The Treaty of Versailles was the agreement that was signed at the end of World War I. It placed blame on the war squarely on the shoulders of Germany and exacted great punishments that harmed the country and its people. The Germans, almost immediately, protested the potential damage outlined in...
The Treaty of Versailles was the agreement that was signed at the end of World War I. It placed blame on the war squarely on the shoulders of Germany and exacted great punishments that harmed the country and its people. The Germans, almost immediately, protested the potential damage outlined in the treaty.
According to these complaints, the Treaty had the effect of making Germany a debtor slave to the other powers of Europe. In referencing the attached document, (Comments of the German Delegation to the Paris Peace Conference on the Conditions of Peace,) this argument is clearly focused with the following points: (#1)
- Germany will be administered like a bankruptcy case by the victorious nations of France and England.
- Germany must pay a penalty, or reparation, the amount of which is arbitrary and capricious in nature
- The control of Germany's rivers, and construction of infrastructure by outside powers will hamper Germany's economic development
- The property of German citizens abroad will be annexed and they will not be permitted to conduct trade with the civilized world.
While outlining the economic difficulty that Germany will endure under the treaty, the Germans point to how Wilson's vision for peace was compromised. The following points were made about that contradiction. (#2)
- Wilson did not place blame on a single country for starting the war, but rather the institutions and alliances that existed prior. The treaty places blame on Germany.
- Wilson's vision for peace was that the countries of Europe would be treated equally and have common participation in economic benefits to ensure peace. The treaty does not allow Germany this equality and participation.
- Wilson's vision for peace included a League of Nations that will meet to guarantee that differences are settled amicably. Germany protested that they would not be invited to that assembly.
- Wilson's vision of self-determination does not seem to apply to Germany.
Near the beginning of the document, an appeal is made that the fundamental law of rights should be applied. The writer makes the case that because there are innate rights that individuals possess, these fundamental rights should be applied to states. These rights include the right of self-preservation and self-determination. (#3)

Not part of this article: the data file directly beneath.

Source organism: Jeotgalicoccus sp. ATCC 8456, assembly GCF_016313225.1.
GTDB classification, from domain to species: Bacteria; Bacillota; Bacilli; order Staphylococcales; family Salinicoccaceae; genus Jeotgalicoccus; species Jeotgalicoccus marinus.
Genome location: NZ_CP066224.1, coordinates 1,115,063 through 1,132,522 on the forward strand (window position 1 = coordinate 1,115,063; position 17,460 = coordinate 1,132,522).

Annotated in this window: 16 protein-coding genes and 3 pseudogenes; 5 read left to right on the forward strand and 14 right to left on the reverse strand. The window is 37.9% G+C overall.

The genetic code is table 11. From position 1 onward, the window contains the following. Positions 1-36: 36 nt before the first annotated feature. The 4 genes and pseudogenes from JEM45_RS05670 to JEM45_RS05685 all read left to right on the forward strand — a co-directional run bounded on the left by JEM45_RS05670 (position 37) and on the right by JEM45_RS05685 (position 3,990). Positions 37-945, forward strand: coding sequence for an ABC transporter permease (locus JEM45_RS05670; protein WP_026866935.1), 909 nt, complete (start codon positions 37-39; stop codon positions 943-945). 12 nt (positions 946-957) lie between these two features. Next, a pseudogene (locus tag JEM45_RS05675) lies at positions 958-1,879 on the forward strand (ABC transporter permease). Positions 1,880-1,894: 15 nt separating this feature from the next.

The issue of whether Germany was being treated fairly is obviously an opinion question. It is also a question that is easier to answer in hindsight. All of the countries of Europe were devastated by the events of World War I. Their economies were severely damaged, infrastructure and property were in disrepair, millions were dead, and debt was acquired. It was in the best interests of the victors to recoup some of this damage from Germany. It was also in their best interests at the time for them to put Germany in proverbial shackles while they sought to recover. This was a very shortsighted vision, however, as it did not take into consideration the long-range consequences of such action.
Germany really was not being treated fairly. President Woodrow Wilson was the architect of a plan for peace in Europe that could have led to different outcomes. The European powers ignored most of the points made by Wilson and chose revenge instead. They looked out for their own interests. Germany was disarmed, unable to protect itself. Germany lost territory, which allowed hundreds of thousands of Germans to be ruled by foreign powers. While Britain and France were allowed to recover from the war, the treaty made it nearly impossible for Germany to heal politically or economically.
One should not dismiss the psychological impact of the treaty on Germany either. Germans were made to feel ashamed and inferior to the other powers of Europe because of the Guilt Clause. All of these things, when taken together, led to political and social unrest in Germany that led to the establishment of a fascist regime in the 1930's. (#4)